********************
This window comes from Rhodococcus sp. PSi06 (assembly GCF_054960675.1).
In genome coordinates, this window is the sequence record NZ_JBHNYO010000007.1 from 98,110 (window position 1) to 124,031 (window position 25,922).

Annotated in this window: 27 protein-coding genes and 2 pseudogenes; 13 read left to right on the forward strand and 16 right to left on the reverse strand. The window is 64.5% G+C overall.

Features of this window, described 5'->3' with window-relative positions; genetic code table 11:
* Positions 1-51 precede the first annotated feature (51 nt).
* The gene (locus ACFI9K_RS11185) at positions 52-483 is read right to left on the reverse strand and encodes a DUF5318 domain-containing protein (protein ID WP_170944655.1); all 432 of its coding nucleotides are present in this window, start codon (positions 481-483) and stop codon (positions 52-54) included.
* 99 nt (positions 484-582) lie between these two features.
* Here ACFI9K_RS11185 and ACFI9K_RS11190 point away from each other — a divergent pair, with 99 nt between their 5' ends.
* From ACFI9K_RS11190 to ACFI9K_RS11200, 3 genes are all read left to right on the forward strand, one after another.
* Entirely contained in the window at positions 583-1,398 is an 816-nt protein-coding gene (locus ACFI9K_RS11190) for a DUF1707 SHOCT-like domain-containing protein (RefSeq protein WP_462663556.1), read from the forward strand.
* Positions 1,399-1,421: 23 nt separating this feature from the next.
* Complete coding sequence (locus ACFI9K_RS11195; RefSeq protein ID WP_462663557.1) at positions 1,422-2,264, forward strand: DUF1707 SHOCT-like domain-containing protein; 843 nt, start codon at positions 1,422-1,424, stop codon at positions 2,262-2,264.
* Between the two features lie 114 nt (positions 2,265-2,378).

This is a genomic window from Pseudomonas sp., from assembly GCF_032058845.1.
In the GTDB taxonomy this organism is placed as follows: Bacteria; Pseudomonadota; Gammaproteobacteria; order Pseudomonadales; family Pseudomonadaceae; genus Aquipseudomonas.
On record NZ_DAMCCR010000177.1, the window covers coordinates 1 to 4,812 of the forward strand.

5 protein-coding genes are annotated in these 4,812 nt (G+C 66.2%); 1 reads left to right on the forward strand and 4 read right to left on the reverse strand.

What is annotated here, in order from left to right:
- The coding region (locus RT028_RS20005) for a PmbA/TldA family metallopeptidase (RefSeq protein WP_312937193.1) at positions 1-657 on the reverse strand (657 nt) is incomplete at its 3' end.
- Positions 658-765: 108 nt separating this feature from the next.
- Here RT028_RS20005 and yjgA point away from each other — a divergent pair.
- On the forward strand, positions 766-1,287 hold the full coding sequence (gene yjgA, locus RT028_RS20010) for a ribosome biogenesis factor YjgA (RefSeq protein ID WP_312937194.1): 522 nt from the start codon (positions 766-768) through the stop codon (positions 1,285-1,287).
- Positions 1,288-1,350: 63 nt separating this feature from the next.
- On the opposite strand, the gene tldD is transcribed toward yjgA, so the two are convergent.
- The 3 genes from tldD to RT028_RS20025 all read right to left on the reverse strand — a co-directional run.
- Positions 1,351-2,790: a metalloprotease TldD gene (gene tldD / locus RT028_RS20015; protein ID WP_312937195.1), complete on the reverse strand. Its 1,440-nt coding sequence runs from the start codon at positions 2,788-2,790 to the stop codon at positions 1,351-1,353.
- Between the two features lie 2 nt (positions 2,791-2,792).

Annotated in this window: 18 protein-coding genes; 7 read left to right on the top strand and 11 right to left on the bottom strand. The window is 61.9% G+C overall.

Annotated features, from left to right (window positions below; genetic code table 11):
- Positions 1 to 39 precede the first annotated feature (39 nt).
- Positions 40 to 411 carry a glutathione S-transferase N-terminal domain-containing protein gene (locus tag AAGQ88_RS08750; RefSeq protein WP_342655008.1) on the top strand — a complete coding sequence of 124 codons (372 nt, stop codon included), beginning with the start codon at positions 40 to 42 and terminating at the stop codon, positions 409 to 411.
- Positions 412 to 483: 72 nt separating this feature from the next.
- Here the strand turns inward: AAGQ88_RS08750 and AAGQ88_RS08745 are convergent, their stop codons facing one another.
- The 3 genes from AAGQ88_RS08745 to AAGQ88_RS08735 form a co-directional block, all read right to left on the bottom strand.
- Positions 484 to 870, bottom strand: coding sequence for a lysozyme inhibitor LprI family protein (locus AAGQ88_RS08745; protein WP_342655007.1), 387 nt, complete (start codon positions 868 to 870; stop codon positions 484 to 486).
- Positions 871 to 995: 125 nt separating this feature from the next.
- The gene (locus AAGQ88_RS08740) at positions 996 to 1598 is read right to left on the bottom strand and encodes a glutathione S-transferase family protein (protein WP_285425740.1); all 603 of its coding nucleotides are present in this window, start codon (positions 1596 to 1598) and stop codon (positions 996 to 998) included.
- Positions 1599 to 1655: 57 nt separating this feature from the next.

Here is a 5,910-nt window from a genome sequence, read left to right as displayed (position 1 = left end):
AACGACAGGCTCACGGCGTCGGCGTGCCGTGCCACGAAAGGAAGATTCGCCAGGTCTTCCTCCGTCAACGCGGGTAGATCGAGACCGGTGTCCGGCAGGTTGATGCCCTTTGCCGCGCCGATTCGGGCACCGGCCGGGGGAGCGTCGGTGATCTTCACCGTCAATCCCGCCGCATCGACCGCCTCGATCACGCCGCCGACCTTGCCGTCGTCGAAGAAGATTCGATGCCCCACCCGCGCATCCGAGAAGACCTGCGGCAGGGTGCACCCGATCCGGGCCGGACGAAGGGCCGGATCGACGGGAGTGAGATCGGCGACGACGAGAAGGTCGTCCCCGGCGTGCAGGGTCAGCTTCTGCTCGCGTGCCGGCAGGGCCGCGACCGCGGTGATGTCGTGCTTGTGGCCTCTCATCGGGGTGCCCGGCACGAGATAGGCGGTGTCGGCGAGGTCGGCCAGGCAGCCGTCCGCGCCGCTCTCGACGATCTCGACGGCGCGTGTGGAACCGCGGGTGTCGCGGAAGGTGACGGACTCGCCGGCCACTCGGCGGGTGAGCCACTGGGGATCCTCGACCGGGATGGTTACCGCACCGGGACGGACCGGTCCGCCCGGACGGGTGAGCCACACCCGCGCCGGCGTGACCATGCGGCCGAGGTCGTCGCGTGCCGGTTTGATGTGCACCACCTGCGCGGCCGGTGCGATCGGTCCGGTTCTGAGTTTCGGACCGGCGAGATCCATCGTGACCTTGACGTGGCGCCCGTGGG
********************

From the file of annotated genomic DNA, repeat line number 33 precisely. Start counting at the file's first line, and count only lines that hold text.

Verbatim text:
- Here the strand turns inward: AAGQ88_RS08750 and AAGQ88_RS08745 are convergent, their stop codons facing one another.